User Experience - the make it or break it component / by Isabelle Ringnes

I am currently in San Francisco taking an intensive course at General Assembly in User Experience design. I find it fascinating how important this is considering it is a thing the user never really thinks about. Or at least, if the UX designer is good, never needs to think about. 

What is UX to you? In an online environment I would define great UX design as an interface layout that requires minimal thinking. We are bombarded with information every second of the day, and when I enter a site that has done all the thinking ahead of me I tend to come back. Take Airbnb. I don`t know how they did it, but they nailed UX. It is simple, beautiful and provides you with all the information and options you need. 

User research is a huge part of UX. No matter how ingenious your product may seem to you, you are not your user and they will not interact with your product they way you think they will. Sufficient research gives you the ability to create a product that your users actually want, as opposed to a product you think that they want, but don't know how to use and thus; don't want. 

You need to understand your users. You need to put yourself in their shoes by creating an empathy story in which you define everything from their moods, thoughts, feelings, context and worries. You can understand how they interact with your site and what they think is important by conducting eye tracking research. By monitoring their eyes movement, you can lock down which parts of the site they find interesting, which parts they ignore and what attracts their attention. Maybe your layout is something completely opposite of what information they desire?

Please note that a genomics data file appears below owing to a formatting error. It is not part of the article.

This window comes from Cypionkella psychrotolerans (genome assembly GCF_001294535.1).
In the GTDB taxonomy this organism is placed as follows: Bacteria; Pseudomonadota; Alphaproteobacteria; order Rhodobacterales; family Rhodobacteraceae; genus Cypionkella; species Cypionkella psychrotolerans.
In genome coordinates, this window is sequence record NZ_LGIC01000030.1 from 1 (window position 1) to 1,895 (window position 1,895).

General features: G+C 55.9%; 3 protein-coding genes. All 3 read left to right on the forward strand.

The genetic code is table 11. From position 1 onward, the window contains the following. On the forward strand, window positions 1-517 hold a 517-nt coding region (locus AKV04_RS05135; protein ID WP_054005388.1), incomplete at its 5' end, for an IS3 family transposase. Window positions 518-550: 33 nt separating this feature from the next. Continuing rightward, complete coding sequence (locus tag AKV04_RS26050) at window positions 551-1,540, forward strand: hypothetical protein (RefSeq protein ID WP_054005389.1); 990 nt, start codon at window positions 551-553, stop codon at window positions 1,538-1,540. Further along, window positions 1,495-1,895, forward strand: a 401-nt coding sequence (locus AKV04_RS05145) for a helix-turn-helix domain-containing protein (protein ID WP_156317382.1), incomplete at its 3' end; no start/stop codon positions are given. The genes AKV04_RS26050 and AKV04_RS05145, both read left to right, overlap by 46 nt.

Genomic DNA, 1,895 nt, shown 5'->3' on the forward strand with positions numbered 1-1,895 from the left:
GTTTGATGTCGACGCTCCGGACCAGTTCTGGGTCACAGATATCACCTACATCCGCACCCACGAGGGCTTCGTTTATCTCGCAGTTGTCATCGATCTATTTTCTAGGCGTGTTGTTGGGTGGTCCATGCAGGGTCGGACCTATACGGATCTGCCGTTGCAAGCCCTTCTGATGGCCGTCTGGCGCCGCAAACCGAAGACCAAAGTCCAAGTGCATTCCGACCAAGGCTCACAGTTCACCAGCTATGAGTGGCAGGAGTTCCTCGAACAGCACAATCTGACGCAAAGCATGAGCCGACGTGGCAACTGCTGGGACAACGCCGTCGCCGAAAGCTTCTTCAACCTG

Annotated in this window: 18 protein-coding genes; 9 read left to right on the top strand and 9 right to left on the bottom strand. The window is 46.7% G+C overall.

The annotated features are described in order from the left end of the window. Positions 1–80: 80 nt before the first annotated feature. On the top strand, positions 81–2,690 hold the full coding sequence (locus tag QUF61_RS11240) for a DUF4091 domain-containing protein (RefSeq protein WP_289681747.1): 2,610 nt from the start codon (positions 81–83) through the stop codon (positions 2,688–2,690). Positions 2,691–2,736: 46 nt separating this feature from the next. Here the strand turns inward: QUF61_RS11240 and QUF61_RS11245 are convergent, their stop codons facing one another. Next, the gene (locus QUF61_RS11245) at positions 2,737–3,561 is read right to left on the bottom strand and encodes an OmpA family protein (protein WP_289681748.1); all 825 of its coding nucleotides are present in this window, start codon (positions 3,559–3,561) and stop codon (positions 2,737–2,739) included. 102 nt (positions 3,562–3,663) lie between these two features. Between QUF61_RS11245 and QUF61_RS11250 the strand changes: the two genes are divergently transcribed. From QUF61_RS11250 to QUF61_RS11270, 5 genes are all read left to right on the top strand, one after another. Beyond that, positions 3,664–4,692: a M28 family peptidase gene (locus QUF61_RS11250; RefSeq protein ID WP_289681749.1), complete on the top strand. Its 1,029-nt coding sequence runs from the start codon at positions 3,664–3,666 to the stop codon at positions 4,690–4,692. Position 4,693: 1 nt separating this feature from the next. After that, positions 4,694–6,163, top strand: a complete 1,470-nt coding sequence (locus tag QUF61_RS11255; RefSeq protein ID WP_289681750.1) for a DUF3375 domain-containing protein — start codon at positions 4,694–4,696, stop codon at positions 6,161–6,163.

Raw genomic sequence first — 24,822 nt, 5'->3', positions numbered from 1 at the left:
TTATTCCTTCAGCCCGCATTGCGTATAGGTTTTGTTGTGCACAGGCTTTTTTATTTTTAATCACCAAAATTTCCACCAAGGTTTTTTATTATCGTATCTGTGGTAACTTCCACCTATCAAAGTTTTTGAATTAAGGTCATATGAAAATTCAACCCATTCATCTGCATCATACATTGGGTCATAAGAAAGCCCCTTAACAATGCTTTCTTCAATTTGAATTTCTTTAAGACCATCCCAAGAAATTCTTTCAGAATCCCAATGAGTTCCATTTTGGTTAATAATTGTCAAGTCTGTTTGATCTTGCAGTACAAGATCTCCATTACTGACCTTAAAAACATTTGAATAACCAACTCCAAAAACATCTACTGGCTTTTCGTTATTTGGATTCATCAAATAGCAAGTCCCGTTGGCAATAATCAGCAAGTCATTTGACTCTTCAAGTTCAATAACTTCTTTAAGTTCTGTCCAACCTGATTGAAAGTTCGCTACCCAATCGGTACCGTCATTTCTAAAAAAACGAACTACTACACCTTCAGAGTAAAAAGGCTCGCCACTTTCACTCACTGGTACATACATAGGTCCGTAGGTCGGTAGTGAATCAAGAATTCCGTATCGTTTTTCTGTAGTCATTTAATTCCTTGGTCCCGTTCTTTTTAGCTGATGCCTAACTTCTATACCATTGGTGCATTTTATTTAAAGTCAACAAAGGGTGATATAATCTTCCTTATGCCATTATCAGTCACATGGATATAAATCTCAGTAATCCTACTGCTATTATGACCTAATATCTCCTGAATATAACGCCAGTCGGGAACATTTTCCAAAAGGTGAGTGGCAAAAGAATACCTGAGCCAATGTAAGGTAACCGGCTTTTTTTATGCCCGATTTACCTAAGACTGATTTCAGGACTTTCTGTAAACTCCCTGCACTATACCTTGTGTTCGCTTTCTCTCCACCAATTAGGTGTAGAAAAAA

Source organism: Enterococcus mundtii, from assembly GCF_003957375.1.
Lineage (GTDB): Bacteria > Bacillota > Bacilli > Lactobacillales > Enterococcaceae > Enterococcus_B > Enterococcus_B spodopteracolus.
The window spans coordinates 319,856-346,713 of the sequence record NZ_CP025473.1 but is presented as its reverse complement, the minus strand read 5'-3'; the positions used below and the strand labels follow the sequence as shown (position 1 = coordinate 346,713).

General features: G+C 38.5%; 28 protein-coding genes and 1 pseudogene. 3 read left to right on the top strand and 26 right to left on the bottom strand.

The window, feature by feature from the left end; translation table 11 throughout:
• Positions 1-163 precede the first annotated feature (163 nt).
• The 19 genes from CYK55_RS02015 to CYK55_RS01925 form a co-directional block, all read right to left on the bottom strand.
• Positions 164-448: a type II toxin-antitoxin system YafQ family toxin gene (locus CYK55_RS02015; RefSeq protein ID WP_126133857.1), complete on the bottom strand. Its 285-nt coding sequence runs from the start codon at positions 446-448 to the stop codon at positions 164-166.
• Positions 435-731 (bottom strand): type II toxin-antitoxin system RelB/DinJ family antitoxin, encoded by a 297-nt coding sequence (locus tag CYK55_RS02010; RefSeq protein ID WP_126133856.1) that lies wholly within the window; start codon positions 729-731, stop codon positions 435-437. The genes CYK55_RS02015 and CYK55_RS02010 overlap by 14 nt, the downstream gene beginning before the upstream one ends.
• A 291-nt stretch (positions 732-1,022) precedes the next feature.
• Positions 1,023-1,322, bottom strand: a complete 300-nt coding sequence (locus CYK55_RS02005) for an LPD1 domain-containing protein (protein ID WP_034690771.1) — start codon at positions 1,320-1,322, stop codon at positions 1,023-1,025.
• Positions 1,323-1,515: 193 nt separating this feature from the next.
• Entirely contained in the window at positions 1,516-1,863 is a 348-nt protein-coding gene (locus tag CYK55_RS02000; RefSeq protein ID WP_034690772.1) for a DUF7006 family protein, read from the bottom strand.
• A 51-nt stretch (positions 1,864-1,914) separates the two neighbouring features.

Another classic example of UX is Google. Not only due to their clever algorithm and "page rank", they have become the most popular search engine in the world because of their UX design. It is simple, straight forward and valuable. 

A good way to find out if your site is working optimally is by conducting A/B testing. By creating a duplicate version of your site (a great tool is Optimizely) and tweaking a few aspects of the user interface you can measure the response for various products in different designs and alter your site based on the data feedback. 

But what makes good UX design? What does it encompass? In my opinion, great UX includes the following aspects:

  • visually appealing, aestethic 
  • simple
  • intuitive
  • requires minimal to no thought process
  • minimal decision time
  • minimal navigation effort
  • significant understanding of users reason to visit your site
  • comprehensive understanding of what information they need immediately 
  • minimal clutter, options and confusion
  • as precise and little text as possible
  • visual features that explain or classify concepts (thus lessening the users need to read)
  • makes the user come back for more

It is important to understand the utter importance of UX. It will make or break your product. Your idea can be great, but if your target users don't know how to use it or how it will benefit them within the first minute on your site- consider yourself beat by the next best thing. 

There are probably so many amazingly useful services out there that we don't know about because they never caught on due to bad UX. User Experience is one of the most important aspects to invest in as a business. I look forward to delving deeper into the research methods and tools to optimize the UX designs of future clients. 

AirBNB nailed UX

AirBNB nailed UX